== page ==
Management in Brazil
MANAGEMENT IN BRAZIL 3
Accordingto the 2005 Investment Climate Survey conducted in Brazil by theWorld Bank, micro firm make up 20% of the economy, small firms makeup 52%, medium size companies make up 23% and large firms with morethan 500 employees make up 5% of Brazil’s economy. This is sufficeto say that more than half of all employed managers in the countrywork for small firms or organizations which are most run and owned byfamily members. The managers are usually elected by the familymembers involved in the running of the organization. In this essay,the author will delve into the subject of management in the LatinAmerican country and the challenges of working in Brazil.
Ascited earlier most Brazilian organizations are small firms and thispresent a real challenge to the organization in terms of developing acompetitive edge. In other words, small Brazilian firms do not enjoythe economies of scale as medium and large sized businesses dobecause they cannot produce at their maximum capacity. Unlike largeorganizations the small firms miss out on being more effective inmanagement as they only settle for managers with just the righteducational qualification credentials. Despite small firms enjoyingthe largest percentage of educated managers, the firms stillunderperform due to their lack of commensurate management education.For instance, there is a 10.9% chance that a manager in Brazil has anundergraduate degree and a 16.8% chance that the manager has agraduate degree. This is in contrast to 42% and 53.8% of managers whowork in small firms. In addition, the nature of ownership in familybusinesses slows down the development of management in Brazil. Smallsized businesses discourage delegation as they favor a centralizedbusiness culture. The Brazilian culture of management ispaternalistic and authoritarian. This has been high influenced by theBrazilian economic conditions which take advantage of employee’ssafety and security needs. As a consequence such organizations lackor have minimal women participation in their organizations and thishad adverse effects in the business.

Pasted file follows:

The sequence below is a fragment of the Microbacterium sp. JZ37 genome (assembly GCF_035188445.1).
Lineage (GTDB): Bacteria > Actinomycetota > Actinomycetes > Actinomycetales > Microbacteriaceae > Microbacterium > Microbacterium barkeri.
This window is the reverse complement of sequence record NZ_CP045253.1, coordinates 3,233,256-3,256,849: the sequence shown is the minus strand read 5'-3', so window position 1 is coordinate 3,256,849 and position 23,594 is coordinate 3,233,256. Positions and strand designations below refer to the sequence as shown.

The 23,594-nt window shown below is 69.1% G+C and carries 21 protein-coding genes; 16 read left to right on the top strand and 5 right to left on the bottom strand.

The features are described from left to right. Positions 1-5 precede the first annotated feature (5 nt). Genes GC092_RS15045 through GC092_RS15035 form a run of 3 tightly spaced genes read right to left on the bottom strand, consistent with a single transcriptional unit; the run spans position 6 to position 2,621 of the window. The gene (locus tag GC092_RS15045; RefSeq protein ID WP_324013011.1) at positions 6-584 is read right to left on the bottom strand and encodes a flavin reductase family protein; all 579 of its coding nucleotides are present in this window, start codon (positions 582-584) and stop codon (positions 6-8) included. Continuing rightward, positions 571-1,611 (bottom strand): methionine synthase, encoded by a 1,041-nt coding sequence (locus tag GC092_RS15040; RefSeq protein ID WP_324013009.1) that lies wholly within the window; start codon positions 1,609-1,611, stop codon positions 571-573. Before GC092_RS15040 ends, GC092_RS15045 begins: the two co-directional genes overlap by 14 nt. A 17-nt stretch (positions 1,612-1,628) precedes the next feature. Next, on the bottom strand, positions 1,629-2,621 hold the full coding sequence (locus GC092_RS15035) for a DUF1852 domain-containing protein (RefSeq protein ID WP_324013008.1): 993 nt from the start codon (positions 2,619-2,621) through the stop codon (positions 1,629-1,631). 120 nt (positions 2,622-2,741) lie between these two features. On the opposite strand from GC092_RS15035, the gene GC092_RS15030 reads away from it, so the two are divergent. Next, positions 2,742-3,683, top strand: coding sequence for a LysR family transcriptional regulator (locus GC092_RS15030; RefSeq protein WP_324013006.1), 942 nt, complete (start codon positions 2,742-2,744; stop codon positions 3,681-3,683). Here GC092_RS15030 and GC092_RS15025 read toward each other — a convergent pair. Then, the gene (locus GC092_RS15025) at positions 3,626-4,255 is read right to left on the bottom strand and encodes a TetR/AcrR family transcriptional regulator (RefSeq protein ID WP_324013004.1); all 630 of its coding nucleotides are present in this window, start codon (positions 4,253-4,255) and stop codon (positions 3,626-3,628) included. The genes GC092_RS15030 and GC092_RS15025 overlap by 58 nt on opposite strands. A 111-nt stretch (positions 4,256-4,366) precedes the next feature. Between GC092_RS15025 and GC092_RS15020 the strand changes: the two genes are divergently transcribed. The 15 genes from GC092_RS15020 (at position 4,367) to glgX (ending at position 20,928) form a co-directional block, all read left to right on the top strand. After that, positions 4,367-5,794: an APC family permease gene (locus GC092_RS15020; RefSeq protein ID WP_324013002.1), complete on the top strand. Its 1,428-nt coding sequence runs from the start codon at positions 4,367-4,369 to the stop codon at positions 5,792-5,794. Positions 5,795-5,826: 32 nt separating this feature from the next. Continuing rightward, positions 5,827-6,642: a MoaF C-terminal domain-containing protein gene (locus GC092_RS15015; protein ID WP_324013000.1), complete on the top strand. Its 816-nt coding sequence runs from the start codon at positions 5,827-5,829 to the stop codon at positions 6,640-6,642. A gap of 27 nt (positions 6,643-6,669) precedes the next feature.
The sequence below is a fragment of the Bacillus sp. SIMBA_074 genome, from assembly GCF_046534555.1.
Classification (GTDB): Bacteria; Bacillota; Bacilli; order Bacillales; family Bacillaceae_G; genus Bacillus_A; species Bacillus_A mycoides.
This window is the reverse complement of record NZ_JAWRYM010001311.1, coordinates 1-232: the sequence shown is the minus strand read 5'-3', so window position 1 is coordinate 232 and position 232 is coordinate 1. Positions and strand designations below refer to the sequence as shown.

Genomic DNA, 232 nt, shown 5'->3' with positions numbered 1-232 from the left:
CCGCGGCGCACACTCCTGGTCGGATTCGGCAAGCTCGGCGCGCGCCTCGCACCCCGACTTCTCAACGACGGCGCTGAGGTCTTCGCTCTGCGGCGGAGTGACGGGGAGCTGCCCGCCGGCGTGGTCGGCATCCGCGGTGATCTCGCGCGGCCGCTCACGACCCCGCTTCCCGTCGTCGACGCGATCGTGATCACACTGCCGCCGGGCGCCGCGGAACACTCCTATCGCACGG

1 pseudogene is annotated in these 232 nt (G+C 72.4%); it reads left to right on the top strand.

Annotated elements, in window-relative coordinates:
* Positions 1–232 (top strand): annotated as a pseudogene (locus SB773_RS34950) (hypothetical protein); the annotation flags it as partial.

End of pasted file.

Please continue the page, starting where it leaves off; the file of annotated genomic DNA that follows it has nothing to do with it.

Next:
Ithas been lamented that though there are dedicated curricula foreducating managers only a small fraction of managers take advantageof this opportunity. This is especially evident in smallorganizations who shun the curricula for economic and culturalreasons. However, the whole management system in Brazil is plaguedwith formalism and plasticity. Formalism can be described as theattachment of rules and law without proper understanding of the laws.On the other hand, plasticity is the assimilation of foreignpractices in the Brazilian management system without priorexamination of their implementation in the Brazilian environment.Fortunately, there is some light at the end of the tunnel as the vastinformation in Brazil and now being used for making strategicdecisions in Latin America. Brazil is now being utilized as a centerfor information as it is being used as the premier location forbusiness incubators. A life-long study in management education willcome in handy in helping private enterprises achieve their goals,mission and objectives.
Finally,Brazilian organizations have embraced technology through the use ofbusiness software in human resource. Software provides have beeninstrumental in providing effective, efficient and flexible systemswhich suit the client needs. However, more privatization ofgovernment controlled and owned business is encouraged in order toincrease efficiency of management in Brazil.